The Muslim Brotherhood, an Egypt-based Sunni Islamist organization, remains a problem in the U.K., where members of the group receive funds by Qatar, a British army veteran has alleged.
Tim Collins, a retired British Army colonel who famously served in the Iraq war, said the group’s ideology is contrary to British democratic principles and poses a threat to U.K. society.
“[The Muslim Brotherhood] has been a problem and continues to be a problem in the United Kingdom and we need to challenge it—and indeed it is challenging our response to terrorism,” he told Arab News.
“In fairness to Turkey they are not actively promoting it in this country. I understand why they would have a close relationship with the Muslim Brotherhood given the nature of Turkish politics, but the Qataris are actively funding this, what do they think they are doing?”
Collins, who now runs a private intelligence-base security service company, said “I believe they are a terrorist organization.”
What is the Muslim Brotherhood?
Muslim Brotherhood originated in Egypt in 1928 and advocates for the Koran as the only reference to rule a state. The group gained prominence following a wave of pro-democracy unrest across the Middle East, known as the Arab Spring, that began in 2011.
Following the fall of then president Hosni Mubarak, Muslim Brotherhood leader Mohammed Morsi became Egypt’s first democratically elected president in 2012. However, he was ousted in 2013 and replaced by a military government led by current President Abdel Fattah el-Sis, who is still the country’ s president.
“The Brotherhood is one of the biggest religious movements with huge overt political appetite and a long term agenda to infiltrate every democratic system with the aim of implanting its Sharia-based agenda,” counter-terrorism David Otto told Newsweek.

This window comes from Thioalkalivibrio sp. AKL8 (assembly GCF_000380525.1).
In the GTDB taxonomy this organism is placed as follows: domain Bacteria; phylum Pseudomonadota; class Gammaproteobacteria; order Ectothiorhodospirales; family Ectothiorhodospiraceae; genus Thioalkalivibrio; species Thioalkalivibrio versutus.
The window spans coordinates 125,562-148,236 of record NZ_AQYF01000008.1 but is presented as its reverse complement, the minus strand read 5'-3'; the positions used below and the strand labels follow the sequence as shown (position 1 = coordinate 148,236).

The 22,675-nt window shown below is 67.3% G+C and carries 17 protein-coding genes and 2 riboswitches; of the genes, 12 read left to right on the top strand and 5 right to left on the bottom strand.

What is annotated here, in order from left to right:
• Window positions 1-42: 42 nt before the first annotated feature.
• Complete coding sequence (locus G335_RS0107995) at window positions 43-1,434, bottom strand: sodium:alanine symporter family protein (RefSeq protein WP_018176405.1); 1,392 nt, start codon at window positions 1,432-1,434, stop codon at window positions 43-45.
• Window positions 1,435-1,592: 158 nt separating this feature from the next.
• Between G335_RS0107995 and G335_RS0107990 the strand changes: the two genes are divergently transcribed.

“The brotherhood was an ‘ISIS that had made it’, as the sect resorted to promoting Islam from a ‘Koranic perspective’ without a contextual analysis in time and circumstantial differences.”
Muslim Brotherhood is today regarded as a terrorist organization by several countries, including Russia, Saudi Arabia, UAE, Egypt and Bahrain. The U.K. ordered an investigation—led by Britain’s former ambassador to Saudi Arabia, Sir John Jenkins—into the extent of the group’s influence on British soil in 2014.
The report by the Jenkins Commission did not label Muslim Brotherhood as a terrorist organization itself, but called for a greater monitoring of the group and its affiliates. In response, Muslim Brotherhood said it would legally challenge the report, according to the Guardian.
“Muslim Brotherhood promotes everything that is against British values of free speech, association and tolerance,” Otto said.
“Influential Muslim Brotherhood movements in the U.K. advocate the use of Jihad through political activism. The danger is that that these groups receive huge amount of funding from local and international donors in the name of Islamic charity work.”
Qatar’s alleged links
Qatar has been long accused of sponsoring terrorism, a claim Doha has strongly denied.
The country is facing increasing isolation by other Gulf countries, which cut diplomatic and trade ties with Doha last year, amid accusations the country threatens political stability in the area.
“Qatar has always insisted that it does not fund terrorism but it funds humanitarian and charity work overseas,” Otto said.
“The problem is that Qatar does not have the capability, and refuses to take responsibility, to ensure that these charitable funds are not used or channeled to extremist organisations affiliated to Muslim Brotherhood or other radical Islamic sects.”
Qatar has also faced criticism for its alleged support of rebel groups involved in the war in Syria, and its ties with Iran, Saudi Arabia’s regional rival.
In July, Saudi Arabia, UAE, Bahrain and Egypt issued Qatar with 13 demands it had to meet to end its isolation.
The demands included closing state-funded news outlet Al-Jazeera and reducing ties with Muslim Brotherhood.
According to some analysts, Al-Jazeera represents “a thorn” for some countries in the Middle East as it has interviewed opposition elements and given a platform to Muslim Brotherhood.
Doha claims it has been targeted by a media campaign that aims to smear the country’s reputation. It said the 13 demands it was asked to meet were not actionable and some of them violated the country’s sovereignty.
David Otto Institutional Representative of SECINDEF (Security Intelligence and Defense) Israel-USA International Consulting Counterterrorism in the United Kingdom and collaborating analyst of OCATRY (Observatory against the Terrorist Threat and the Jihadist Radicalization) David Otto is the Director of TGS Intelligence Consultants Ltd and the Preventing Radicalisation and Violent Extremism Programme – Step In Step Out (SISO) – based in the United Kingdom. He is also Senior Counter Terrorism Advisor for Global Risk International.